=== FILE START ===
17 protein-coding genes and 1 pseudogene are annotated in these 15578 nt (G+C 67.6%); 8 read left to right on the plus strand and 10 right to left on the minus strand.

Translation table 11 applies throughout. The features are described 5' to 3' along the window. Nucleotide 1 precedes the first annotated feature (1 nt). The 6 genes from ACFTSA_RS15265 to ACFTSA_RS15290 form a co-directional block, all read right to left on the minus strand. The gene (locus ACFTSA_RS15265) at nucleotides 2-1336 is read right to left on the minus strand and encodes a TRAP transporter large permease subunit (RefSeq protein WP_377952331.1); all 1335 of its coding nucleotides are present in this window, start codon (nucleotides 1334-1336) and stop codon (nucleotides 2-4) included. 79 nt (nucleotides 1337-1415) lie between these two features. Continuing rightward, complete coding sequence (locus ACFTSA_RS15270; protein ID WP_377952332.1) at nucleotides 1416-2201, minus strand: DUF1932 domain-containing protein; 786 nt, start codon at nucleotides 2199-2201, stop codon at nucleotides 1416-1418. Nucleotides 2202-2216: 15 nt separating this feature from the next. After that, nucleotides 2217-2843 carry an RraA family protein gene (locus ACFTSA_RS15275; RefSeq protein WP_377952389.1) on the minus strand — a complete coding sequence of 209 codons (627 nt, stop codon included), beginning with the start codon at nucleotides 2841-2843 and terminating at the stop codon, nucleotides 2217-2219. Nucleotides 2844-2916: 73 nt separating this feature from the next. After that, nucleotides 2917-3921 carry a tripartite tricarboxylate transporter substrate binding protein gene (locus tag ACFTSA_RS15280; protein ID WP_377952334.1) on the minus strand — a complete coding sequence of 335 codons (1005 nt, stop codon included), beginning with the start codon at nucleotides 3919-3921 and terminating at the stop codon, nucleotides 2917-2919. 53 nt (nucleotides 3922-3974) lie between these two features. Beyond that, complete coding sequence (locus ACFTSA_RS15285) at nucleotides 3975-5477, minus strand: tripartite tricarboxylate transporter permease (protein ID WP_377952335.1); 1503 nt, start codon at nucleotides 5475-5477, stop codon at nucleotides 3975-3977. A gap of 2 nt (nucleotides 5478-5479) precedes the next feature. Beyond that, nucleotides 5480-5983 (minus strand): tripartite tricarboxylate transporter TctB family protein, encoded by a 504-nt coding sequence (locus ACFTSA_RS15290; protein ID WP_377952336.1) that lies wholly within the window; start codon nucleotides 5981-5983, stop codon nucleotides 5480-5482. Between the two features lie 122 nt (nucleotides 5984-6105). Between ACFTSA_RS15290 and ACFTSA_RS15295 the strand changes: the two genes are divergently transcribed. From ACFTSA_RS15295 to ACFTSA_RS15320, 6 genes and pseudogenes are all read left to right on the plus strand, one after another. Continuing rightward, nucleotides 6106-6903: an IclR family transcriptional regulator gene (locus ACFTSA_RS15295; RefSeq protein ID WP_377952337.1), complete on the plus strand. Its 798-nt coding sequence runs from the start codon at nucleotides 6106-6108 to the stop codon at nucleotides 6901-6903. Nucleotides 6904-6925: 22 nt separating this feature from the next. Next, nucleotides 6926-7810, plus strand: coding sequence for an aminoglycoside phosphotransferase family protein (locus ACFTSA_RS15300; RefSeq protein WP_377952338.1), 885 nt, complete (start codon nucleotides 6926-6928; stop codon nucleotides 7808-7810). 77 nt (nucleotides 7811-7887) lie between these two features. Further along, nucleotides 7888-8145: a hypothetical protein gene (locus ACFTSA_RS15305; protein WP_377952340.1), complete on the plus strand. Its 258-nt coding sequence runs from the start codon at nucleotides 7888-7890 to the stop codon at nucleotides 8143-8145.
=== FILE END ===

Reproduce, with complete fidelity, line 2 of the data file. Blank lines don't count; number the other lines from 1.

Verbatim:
Translation table 11 applies throughout. The features are described 5' to 3' along the window. Nucleotide 1 precedes the first annotated feature (1 nt). The 6 genes from ACFTSA_RS15265 to ACFTSA_RS15290 form a co-directional block, all read right to left on the minus strand. The gene (locus ACFTSA_RS15265) at nucleotides 2-1336 is read right to left on the minus strand and encodes a TRAP transporter large permease subunit (RefSeq protein WP_377952331.1); all 1335 of its coding nucleotides are present in this window, start codon (nucleotides 1334-1336) and stop codon (nucleotides 2-4) included. 79 nt (nucleotides 1337-1415) lie between these two features. Continuing rightward, complete coding sequence (locus ACFTSA_RS15270; protein ID WP_377952332.1) at nucleotides 1416-2201, minus strand: DUF1932 domain-containing protein; 786 nt, start codon at nucleotides 2199-2201, stop codon at nucleotides 1416-1418. Nucleotides 2202-2216: 15 nt separating this feature from the next. After that, nucleotides 2217-2843 carry an RraA family protein gene (locus ACFTSA_RS15275; RefSeq protein WP_377952389.1) on the minus strand — a complete coding sequence of 209 codons (627 nt, stop codon included), beginning with the start codon at nucleotides 2841-2843 and terminating at the stop codon, nucleotides 2217-2219. Nucleotides 2844-2916: 73 nt separating this feature from the next. After that, nucleotides 2917-3921 carry a tripartite tricarboxylate transporter substrate binding protein gene (locus tag ACFTSA_RS15280; protein ID WP_377952334.1) on the minus strand — a complete coding sequence of 335 codons (1005 nt, stop codon included), beginning with the start codon at nucleotides 3919-3921 and terminating at the stop codon, nucleotides 2917-2919. 53 nt (nucleotides 3922-3974) lie between these two features. Beyond that, complete coding sequence (locus ACFTSA_RS15285) at nucleotides 3975-5477, minus strand: tripartite tricarboxylate transporter permease (protein ID WP_377952335.1); 1503 nt, start codon at nucleotides 5475-5477, stop codon at nucleotides 3975-3977. A gap of 2 nt (nucleotides 5478-5479) precedes the next feature. Beyond that, nucleotides 5480-5983 (minus strand): tripartite tricarboxylate transporter TctB family protein, encoded by a 504-nt coding sequence (locus ACFTSA_RS15290; protein ID WP_377952336.1) that lies wholly within the window; start codon nucleotides 5981-5983, stop codon nucleotides 5480-5482. Between the two features lie 122 nt (nucleotides 5984-6105). Between ACFTSA_RS15290 and ACFTSA_RS15295 the strand changes: the two genes are divergently transcribed. From ACFTSA_RS15295 to ACFTSA_RS15320, 6 genes and pseudogenes are all read left to right on the plus strand, one after another. Continuing rightward, nucleotides 6106-6903: an IclR family transcriptional regulator gene (locus ACFTSA_RS15295; RefSeq protein ID WP_377952337.1), complete on the plus strand. Its 798-nt coding sequence runs from the start codon at nucleotides 6106-6108 to the stop codon at nucleotides 6901-6903. Nucleotides 6904-6925: 22 nt separating this feature from the next. Next, nucleotides 6926-7810, plus strand: coding sequence for an aminoglycoside phosphotransferase family protein (locus ACFTSA_RS15300; RefSeq protein WP_377952338.1), 885 nt, complete (start codon nucleotides 6926-6928; stop codon nucleotides 7808-7810). 77 nt (nucleotides 7811-7887) lie between these two features. Further along, nucleotides 7888-8145: a hypothetical protein gene (locus ACFTSA_RS15305; protein WP_377952340.1), complete on the plus strand. Its 258-nt coding sequence runs from the start codon at nucleotides 7888-7890 to the stop codon at nucleotides 8143-8145.